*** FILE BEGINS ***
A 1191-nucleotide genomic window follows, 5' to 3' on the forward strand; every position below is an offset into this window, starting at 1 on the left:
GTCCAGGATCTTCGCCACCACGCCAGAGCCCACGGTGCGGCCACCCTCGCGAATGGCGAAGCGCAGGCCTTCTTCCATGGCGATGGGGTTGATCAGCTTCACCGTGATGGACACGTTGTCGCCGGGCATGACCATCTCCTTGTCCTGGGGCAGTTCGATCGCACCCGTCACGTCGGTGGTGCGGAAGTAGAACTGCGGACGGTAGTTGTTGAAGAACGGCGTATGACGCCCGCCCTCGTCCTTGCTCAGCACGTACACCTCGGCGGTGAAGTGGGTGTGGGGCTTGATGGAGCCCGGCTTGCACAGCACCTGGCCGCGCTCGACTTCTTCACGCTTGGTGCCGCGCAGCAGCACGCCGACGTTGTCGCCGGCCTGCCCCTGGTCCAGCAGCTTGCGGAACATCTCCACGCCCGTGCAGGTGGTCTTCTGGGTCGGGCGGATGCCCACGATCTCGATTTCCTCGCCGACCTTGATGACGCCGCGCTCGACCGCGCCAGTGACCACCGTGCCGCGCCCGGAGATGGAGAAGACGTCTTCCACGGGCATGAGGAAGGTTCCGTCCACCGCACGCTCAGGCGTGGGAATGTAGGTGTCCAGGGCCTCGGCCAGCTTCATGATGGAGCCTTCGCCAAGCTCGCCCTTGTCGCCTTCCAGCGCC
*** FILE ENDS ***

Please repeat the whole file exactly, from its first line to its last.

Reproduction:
A 1191-nucleotide genomic window follows, 5' to 3' on the forward strand; every position below is an offset into this window, starting at 1 on the left:
GTCCAGGATCTTCGCCACCACGCCAGAGCCCACGGTGCGGCCACCCTCGCGAATGGCGAAGCGCAGGCCTTCTTCCATGGCGATGGGGTTGATCAGCTTCACCGTGATGGACACGTTGTCGCCGGGCATGACCATCTCCTTGTCCTGGGGCAGTTCGATCGCACCCGTCACGTCGGTGGTGCGGAAGTAGAACTGCGGACGGTAGTTGTTGAAGAACGGCGTATGACGCCCGCCCTCGTCCTTGCTCAGCACGTACACCTCGGCGGTGAAGTGGGTGTGGGGCTTGATGGAGCCCGGCTTGCACAGCACCTGGCCGCGCTCGACTTCTTCACGCTTGGTGCCGCGCAGCAGCACGCCGACGTTGTCGCCGGCCTGCCCCTGGTCCAGCAGCTTGCGGAACATCTCCACGCCCGTGCAGGTGGTCTTCTGGGTCGGGCGGATGCCCACGATCTCGATTTCCTCGCCGACCTTGATGACGCCGCGCTCGACCGCGCCAGTGACCACCGTGCCGCGCCCGGAGATGGAGAAGACGTCTTCCACGGGCATGAGGAAGGTTCCGTCCACCGCACGCTCAGGCGTGGGAATGTAGGTGTCCAGGGCCTCGGCCAGCTTCATGATGGAGCCTTCGCCAAGCTCGCCCTTGTCGCCTTCCAGCGCC